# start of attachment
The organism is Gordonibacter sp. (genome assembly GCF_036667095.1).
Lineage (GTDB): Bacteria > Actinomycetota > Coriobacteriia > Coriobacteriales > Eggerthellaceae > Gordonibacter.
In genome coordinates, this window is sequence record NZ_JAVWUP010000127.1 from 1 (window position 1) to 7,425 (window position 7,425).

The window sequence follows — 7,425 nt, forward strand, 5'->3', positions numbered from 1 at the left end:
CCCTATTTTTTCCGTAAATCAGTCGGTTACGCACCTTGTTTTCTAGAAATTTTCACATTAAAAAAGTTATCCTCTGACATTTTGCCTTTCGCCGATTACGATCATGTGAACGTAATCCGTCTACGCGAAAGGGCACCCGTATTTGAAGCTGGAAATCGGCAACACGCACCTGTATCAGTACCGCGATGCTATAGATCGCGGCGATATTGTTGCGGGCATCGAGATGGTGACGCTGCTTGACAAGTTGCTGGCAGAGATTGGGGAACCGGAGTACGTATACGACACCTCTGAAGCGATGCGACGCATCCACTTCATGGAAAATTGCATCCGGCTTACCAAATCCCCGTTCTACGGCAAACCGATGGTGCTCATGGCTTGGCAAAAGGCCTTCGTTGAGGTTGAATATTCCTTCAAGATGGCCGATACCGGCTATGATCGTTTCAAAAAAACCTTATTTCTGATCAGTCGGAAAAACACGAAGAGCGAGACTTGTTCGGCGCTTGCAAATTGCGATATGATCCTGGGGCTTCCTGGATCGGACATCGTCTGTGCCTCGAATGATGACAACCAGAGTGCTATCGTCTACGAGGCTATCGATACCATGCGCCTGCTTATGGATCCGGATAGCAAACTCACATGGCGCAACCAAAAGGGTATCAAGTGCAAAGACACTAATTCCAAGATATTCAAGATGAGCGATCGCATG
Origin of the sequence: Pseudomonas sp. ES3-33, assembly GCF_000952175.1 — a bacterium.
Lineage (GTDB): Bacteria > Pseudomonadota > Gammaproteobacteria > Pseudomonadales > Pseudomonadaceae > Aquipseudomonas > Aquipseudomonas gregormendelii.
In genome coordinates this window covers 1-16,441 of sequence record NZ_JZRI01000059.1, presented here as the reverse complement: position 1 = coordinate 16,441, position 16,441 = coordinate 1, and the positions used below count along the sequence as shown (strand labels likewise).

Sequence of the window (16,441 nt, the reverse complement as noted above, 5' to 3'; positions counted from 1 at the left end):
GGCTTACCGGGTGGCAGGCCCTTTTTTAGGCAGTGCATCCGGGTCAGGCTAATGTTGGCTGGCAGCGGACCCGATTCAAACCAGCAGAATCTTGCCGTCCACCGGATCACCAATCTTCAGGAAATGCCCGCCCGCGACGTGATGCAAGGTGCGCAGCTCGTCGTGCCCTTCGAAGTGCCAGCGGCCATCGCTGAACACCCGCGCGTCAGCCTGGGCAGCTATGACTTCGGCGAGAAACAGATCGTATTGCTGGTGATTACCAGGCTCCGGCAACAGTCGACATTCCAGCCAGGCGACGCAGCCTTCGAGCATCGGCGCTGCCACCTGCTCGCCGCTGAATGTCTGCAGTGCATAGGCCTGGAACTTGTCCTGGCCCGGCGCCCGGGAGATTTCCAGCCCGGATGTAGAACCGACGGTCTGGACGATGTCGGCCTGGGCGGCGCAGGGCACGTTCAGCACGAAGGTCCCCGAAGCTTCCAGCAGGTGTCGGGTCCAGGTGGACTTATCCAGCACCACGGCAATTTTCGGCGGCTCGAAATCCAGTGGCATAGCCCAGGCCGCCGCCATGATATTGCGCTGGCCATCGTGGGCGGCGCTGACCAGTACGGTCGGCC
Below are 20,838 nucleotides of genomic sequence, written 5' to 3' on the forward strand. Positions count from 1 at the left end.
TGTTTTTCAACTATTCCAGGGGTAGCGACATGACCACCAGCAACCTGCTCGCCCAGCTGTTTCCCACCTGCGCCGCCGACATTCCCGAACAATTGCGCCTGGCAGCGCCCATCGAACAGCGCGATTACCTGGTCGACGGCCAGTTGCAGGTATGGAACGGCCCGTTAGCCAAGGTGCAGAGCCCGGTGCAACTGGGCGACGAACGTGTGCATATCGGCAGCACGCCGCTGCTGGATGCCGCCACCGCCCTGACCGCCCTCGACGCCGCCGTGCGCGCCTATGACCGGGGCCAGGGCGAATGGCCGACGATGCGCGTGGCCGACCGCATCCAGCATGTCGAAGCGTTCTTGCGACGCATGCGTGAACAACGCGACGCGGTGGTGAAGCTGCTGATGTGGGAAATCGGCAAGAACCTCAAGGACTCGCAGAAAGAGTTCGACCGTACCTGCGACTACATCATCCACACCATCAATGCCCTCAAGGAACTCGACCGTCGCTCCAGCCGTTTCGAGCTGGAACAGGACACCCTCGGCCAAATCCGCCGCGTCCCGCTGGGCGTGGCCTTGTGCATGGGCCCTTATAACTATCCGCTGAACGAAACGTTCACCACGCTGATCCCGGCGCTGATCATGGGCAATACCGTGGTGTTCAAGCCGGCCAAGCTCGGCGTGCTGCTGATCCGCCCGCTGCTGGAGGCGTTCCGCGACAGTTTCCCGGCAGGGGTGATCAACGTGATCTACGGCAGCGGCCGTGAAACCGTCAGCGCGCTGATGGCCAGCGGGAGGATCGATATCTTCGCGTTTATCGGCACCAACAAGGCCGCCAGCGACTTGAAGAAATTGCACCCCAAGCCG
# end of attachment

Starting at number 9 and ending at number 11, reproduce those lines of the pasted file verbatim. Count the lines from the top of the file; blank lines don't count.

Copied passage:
Sequence of the window (16,441 nt, the reverse complement as noted above, 5' to 3'; positions counted from 1 at the left end):
GGCTTACCGGGTGGCAGGCCCTTTTTTAGGCAGTGCATCCGGGTCAGGCTAATGTTGGCTGGCAGCGGACCCGATTCAAACCAGCAGAATCTTGCCGTCCACCGGATCACCAATCTTCAGGAAATGCCCGCCCGCGACGTGATGCAAGGTGCGCAGCTCGTCGTGCCCTTCGAAGTGCCAGCGGCCATCGCTGAACACCCGCGCGTCAGCCTGGGCAGCTATGACTTCGGCGAGAAACAGATCGTATTGCTGGTGATTACCAGGCTCCGGCAACAGTCGACATTCCAGCCAGGCGACGCAGCCTTCGAGCATCGGCGCTGCCACCTGCTCGCCGCTGAATGTCTGCAGTGCATAGGCCTGGAACTTGTCCTGGCCCGGCGCCCGGGAGATTTCCAGCCCGGATGTAGAACCGACGGTCTGGACGATGTCGGCCTGGGCGGCGCAGGGCACGTTCAGCACGAAGGTCCCCGAAGCTTCCAGCAGGTGTCGGGTCCAGGTGGACTTATCCAGCACCACGGCAATTTTCGGCGGCTCGAAATCCAGTGGCATAGCCCAGGCCGCCGCCATGATATTGCGCTGGCCATCGTGGGCGGCGCTGACCAGTACGGTCGGCC
Below are 20,838 nucleotides of genomic sequence, written 5' to 3' on the forward strand. Positions count from 1 at the left end.